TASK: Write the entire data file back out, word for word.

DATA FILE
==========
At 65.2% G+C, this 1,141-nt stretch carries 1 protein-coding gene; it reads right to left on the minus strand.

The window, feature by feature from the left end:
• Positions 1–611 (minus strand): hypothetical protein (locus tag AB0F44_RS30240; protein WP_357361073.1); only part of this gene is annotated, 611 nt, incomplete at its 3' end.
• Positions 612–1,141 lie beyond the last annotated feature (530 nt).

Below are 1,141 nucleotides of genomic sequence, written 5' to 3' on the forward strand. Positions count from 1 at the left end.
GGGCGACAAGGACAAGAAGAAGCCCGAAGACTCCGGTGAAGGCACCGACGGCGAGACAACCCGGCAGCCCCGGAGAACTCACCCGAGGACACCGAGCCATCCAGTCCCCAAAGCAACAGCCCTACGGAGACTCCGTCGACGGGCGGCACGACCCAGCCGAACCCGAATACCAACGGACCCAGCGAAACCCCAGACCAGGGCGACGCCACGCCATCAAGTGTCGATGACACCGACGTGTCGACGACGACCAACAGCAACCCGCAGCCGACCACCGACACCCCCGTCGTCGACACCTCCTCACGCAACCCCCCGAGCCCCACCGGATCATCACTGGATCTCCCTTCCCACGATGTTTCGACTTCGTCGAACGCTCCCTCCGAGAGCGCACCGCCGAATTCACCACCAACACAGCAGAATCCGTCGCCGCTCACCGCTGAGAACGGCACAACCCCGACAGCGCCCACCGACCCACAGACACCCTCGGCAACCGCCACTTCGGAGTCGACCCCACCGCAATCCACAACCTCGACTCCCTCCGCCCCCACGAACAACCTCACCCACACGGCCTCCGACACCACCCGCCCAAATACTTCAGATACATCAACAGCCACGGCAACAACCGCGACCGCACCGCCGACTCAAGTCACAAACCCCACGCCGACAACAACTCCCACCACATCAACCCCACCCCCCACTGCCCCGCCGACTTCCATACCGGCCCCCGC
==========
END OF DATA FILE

At 65.2% G+C, this 1,141-nt stretch carries 1 protein-coding gene; it reads right to left on the minus strand.

The window, feature by feature from the left end:
• Positions 1–611 (minus strand): hypothetical protein (locus tag AB0F44_RS30240; protein WP_357361073.1); only part of this gene is annotated, 611 nt, incomplete at its 3' end.
• Positions 612–1,141 lie beyond the last annotated feature (530 nt).

Below are 1,141 nucleotides of genomic sequence, written 5' to 3' on the forward strand. Positions count from 1 at the left end.
GGGCGACAAGGACAAGAAGAAGCCCGAAGACTCCGGTGAAGGCACCGACGGCGAGACAACCCGGCAGCCCCGGAGAACTCACCCGAGGACACCGAGCCATCCAGTCCCCAAAGCAACAGCCCTACGGAGACTCCGTCGACGGGCGGCACGACCCAGCCGAACCCGAATACCAACGGACCCAGCGAAACCCCAGACCAGGGCGACGCCACGCCATCAAGTGTCGATGACACCGACGTGTCGACGACGACCAACAGCAACCCGCAGCCGACCACCGACACCCCCGTCGTCGACACCTCCTCACGCAACCCCCCGAGCCCCACCGGATCATCACTGGATCTCCCTTCCCACGATGTTTCGACTTCGTCGAACGCTCCCTCCGAGAGCGCACCGCCGAATTCACCACCAACACAGCAGAATCCGTCGCCGCTCACCGCTGAGAACGGCACAACCCCGACAGCGCCCACCGACCCACAGACACCCTCGGCAACCGCCACTTCGGAGTCGACCCCACCGCAATCCACAACCTCGACTCCCTCCGCCCCCACGAACAACCTCACCCACACGGCCTCCGACACCACCCGCCCAAATACTTCAGATACATCAACAGCCACGGCAACAACCGCGACCGCACCGCCGACTCAAGTCACAAACCCCACGCCGACAACAACTCCCACCACATCAACCCCACCCCCCACTGCCCCGCCGACTTCCATACCGGCCCCCGC